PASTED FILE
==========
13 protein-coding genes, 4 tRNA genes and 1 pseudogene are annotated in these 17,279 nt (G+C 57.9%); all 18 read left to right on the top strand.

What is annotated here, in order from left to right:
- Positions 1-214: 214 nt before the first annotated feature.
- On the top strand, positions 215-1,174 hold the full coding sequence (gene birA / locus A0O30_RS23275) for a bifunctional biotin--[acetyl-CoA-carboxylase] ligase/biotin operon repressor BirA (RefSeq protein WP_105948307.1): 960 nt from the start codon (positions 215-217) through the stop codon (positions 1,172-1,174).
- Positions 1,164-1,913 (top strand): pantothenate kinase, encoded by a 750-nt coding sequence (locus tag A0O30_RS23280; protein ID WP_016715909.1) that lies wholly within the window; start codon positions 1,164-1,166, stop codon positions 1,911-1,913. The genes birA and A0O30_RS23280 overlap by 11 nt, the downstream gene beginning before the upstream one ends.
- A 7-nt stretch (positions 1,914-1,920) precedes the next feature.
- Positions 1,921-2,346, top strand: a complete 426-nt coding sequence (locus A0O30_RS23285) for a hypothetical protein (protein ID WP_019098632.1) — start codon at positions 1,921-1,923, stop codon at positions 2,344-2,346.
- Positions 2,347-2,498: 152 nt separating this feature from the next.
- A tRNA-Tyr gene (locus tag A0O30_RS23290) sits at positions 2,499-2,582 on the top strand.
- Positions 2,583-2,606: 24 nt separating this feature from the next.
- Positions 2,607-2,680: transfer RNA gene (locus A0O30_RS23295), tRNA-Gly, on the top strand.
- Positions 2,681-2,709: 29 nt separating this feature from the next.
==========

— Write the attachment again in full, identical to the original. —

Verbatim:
13 protein-coding genes, 4 tRNA genes and 1 pseudogene are annotated in these 17,279 nt (G+C 57.9%); all 18 read left to right on the top strand.

What is annotated here, in order from left to right:
- Positions 1-214: 214 nt before the first annotated feature.
- On the top strand, positions 215-1,174 hold the full coding sequence (gene birA / locus A0O30_RS23275) for a bifunctional biotin--[acetyl-CoA-carboxylase] ligase/biotin operon repressor BirA (RefSeq protein WP_105948307.1): 960 nt from the start codon (positions 215-217) through the stop codon (positions 1,172-1,174).
- Positions 1,164-1,913 (top strand): pantothenate kinase, encoded by a 750-nt coding sequence (locus tag A0O30_RS23280; protein ID WP_016715909.1) that lies wholly within the window; start codon positions 1,164-1,166, stop codon positions 1,911-1,913. The genes birA and A0O30_RS23280 overlap by 11 nt, the downstream gene beginning before the upstream one ends.
- A 7-nt stretch (positions 1,914-1,920) precedes the next feature.
- Positions 1,921-2,346, top strand: a complete 426-nt coding sequence (locus A0O30_RS23285) for a hypothetical protein (protein ID WP_019098632.1) — start codon at positions 1,921-1,923, stop codon at positions 2,344-2,346.
- Positions 2,347-2,498: 152 nt separating this feature from the next.
- A tRNA-Tyr gene (locus tag A0O30_RS23290) sits at positions 2,499-2,582 on the top strand.
- Positions 2,583-2,606: 24 nt separating this feature from the next.
- Positions 2,607-2,680: transfer RNA gene (locus A0O30_RS23295), tRNA-Gly, on the top strand.
- Positions 2,681-2,709: 29 nt separating this feature from the next.